Video the property on a slow walk through – to prepare for any time in future when it cannot be viewed in the flesh or to help prevent time wasters.

Lesson Number 1 Don’t get Caught out in the Same Way Twice.

Tenanted Properties

A little goes a long way, take tenants an appropriate gift especially if they have stayed and paid they haven’t caused you any stress and may well have been stressed themselves – show them that you appreciate them.  Why not help a local take away or restaurant to get back on their feet by buying a voucher (they may give you a quantity discount) to give to your tenants.

Even if you have given them a reduced rent this is one property less to re-let give them a little gift.

Delinquent Tenants

Many of us will come back to life with tenants in our properties who have not paid their rent and who we were unable to evict.  It’s natural to be angry but don’t rent them room in your head. If you aren’t able to be polite stay away and get someone to go to speak to them on your behalf or just communicate by email or letter.  Depending on how bad the debt is, it might still be worth trying to work out a payment plan but if it has gone beyond that stage and you intend to evict just go through the legal process or pay a specialist to do it on your behalf. Remember only a solicitor can go to court on your behalf but anyone can go with you.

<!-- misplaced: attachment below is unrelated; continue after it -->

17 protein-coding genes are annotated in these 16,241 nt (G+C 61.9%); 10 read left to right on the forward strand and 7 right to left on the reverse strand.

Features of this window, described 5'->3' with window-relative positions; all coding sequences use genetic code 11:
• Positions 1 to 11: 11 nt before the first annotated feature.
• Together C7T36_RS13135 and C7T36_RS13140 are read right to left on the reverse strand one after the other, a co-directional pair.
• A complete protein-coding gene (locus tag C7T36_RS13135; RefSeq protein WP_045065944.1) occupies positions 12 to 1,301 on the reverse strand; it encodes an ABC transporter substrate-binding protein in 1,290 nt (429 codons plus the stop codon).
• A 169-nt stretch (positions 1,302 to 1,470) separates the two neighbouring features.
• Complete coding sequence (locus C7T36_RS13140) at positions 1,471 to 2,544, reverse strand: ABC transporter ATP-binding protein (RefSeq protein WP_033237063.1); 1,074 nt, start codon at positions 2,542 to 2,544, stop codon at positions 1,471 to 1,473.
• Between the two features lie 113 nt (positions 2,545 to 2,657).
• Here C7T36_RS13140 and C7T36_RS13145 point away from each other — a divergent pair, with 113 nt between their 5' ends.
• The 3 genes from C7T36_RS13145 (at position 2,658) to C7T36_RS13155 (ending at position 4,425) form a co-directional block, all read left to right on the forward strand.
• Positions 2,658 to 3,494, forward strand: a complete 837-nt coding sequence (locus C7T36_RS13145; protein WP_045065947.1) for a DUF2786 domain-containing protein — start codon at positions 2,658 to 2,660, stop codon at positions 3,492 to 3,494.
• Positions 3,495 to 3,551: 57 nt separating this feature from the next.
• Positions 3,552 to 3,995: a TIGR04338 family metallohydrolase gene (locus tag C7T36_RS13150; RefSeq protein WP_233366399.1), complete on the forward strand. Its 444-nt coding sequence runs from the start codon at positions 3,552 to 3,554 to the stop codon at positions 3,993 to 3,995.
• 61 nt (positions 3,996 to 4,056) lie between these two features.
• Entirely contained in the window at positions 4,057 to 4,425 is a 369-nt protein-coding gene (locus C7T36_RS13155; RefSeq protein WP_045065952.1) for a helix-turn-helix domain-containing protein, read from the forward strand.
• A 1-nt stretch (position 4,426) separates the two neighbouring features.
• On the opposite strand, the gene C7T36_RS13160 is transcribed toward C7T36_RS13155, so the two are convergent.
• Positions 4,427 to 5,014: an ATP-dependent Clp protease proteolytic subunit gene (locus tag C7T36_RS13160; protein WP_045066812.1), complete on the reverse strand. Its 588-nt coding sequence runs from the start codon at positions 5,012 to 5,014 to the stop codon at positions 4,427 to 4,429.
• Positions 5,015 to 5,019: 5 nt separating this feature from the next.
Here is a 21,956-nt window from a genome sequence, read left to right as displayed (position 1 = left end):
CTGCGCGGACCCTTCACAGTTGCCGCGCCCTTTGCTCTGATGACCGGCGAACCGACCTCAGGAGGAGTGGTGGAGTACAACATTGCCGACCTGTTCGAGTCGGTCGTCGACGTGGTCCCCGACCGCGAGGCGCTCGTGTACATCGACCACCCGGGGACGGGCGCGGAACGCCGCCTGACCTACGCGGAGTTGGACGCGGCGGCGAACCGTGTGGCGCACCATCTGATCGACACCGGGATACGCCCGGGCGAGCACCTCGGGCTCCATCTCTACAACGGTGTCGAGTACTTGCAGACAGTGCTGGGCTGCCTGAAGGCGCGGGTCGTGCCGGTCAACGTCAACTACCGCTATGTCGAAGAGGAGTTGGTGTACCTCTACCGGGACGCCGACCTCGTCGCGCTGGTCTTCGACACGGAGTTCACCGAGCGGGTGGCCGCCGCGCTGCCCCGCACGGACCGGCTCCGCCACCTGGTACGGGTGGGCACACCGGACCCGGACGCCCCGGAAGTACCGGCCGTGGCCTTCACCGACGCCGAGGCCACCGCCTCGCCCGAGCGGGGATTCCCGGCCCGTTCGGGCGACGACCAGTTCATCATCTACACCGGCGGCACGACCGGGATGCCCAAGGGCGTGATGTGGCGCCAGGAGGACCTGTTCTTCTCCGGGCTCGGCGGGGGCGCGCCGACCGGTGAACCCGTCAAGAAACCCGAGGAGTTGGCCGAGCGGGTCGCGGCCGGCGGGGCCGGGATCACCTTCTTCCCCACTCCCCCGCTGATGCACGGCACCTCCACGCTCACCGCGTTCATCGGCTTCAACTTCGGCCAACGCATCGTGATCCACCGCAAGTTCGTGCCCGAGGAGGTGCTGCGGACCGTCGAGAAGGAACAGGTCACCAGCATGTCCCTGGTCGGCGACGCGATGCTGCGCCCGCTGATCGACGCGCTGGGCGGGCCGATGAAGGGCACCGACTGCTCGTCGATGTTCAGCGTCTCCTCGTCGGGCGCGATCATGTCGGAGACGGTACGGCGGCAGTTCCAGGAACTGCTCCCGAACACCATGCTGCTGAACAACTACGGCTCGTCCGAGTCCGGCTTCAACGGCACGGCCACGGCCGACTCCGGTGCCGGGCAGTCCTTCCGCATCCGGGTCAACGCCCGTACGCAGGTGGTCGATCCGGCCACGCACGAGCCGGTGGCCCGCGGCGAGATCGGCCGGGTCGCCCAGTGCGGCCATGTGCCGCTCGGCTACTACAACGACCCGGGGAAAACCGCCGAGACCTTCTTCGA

Evicting a Delinquent Tenant

If your paperwork is in order your may not need to take it to court, the judge may grant you a court order in chambers on a Section 21. There will be some tenants who know that they have pushed their luck during this crisis and will move out in the hope of avoiding legal action which will impact on their credit rating or chances of a tenancy in future.

There is a warning there not to accept a new tenant without first speaking to their last landlord to find out if they were a delinquent tenant during this time, especially if they want to move in quickly.

The options of how to evict a tenant depends on a few things:


  • Are they still within the fixed term of the contract/AST? If they are, the quickest option is Section 8. A Section 21, no fault eviction, can be served after the 4th month of the fixed term to ask for possession at the end of the fixed term which must not be further ahead than 6 months but must be a minimum of 3 months ahead at the moment. If the fixed term has ended Section 21, with 3 months notice, can be served at any time. In order to serve a valid Section 21 you will need proof that you gave them the following documents otherwise –